Listing ID: 83304
This business has great reputation and been in business for many years. The current owner is willing to stay on to train a new owner. The current owner is looking to retire due to his age. Has many customers that are repeat customers. The business also comes with two vehicles and all the equipment needed to run the business. With a new owner the business could easily be grown.
- Asking Price: $300,000
- Cash Flow: $70,000
- Gross Revenue: $520,000
- EBITDA: $62,000
- FF&E: $75,000
- Inventory: $5,000
- Inventory Included: Yes
- Established: 1995
- Property Owned or Leased:N/A
- Property Included:N/A
- Building Square Footage:N/A
- Lot Size:N/A
- Total Number of Employees:2
- Furniture, Fixtures and Equipment:N/A
This business has a great location but usually operates at customers location.
The owner is willing to stay on and train
Could easily be grown if new owner has the availability to work the business.
The business was established in 1995, making the business 27 years old.
The deal shall include inventory valued at $5,000, which is included in the listing price.
Why is the Current Owner Selling The Business?
There are all sorts of reasons individuals resolve to sell businesses. Nevertheless, the real reason vs the one they tell you might be 2 entirely different things. For instance, they might state "I have too many various commitments" or "I am retiring". For numerous sellers, these reasons stand. But, for some, these may simply be excuses to attempt to conceal the reality of altering demographics, increased competitors, current decrease in profits, or an array of other reasons. This is why it is really important that you not depend totally on a vendor's word, however instead, use the vendor's response in conjunction with your total due diligence. This will repaint an extra practical image of the business's existing scenario.
Existing Debts and Future Obligations
If the current company is in debt, which numerous companies are, then you will certainly need to consider this when valuating/preparing your offer. Numerous businesses take out loans with the purpose of covering items like supplies, payroll, accounts payable, and so on. Keep in mind that occasionally this can mean that profit margins are too tight. Lots of businesses come under a revolving door of taking loans as a way to pay back other loans. In addition to debts, there may also be future commitments to take into consideration. There may be an outstanding lease on equipment or the structure where the business resides. The business might have existing contracts with vendors that need to be satisfied or may lead to fines if canceled early.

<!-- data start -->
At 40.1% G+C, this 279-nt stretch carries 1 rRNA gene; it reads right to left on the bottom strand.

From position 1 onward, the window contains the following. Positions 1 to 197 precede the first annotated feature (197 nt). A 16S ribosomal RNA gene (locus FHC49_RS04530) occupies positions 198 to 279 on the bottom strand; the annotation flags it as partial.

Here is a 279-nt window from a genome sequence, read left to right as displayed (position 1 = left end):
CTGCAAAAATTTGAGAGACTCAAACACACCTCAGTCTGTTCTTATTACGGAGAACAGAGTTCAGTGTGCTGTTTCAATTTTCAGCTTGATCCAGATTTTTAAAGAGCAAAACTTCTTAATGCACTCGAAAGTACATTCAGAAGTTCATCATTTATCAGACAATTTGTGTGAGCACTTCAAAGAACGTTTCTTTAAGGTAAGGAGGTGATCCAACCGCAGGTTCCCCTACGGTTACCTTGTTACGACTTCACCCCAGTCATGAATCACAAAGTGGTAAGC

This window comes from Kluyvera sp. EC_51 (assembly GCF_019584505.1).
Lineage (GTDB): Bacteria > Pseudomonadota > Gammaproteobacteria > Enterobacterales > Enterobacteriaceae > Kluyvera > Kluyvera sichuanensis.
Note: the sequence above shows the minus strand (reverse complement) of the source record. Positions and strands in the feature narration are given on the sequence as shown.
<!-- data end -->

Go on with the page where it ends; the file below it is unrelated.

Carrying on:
Understanding the Customer Base, Competition and Area Demographics
Exactly how do operating businesses in the area bring in brand-new customers? Many times, businesses have repeat customers, which create the core of their daily profits. Particular variables such as brand-new competition growing up around the location, roadway building and construction, as well as employee turnover can impact repeat customers as well as negatively influence future profits. One crucial thing to think about is the location of the business. Is it in a highly trafficked shopping center, or is it hidden from the highway? Obviously, the more individuals that see the business on a regular basis, the better the possibility to construct a returning customer base. A last thought is the general location demographics. Is the business situated in a densely inhabited city, or is it located on the edge of town? How might the local typical home income impact future income potential?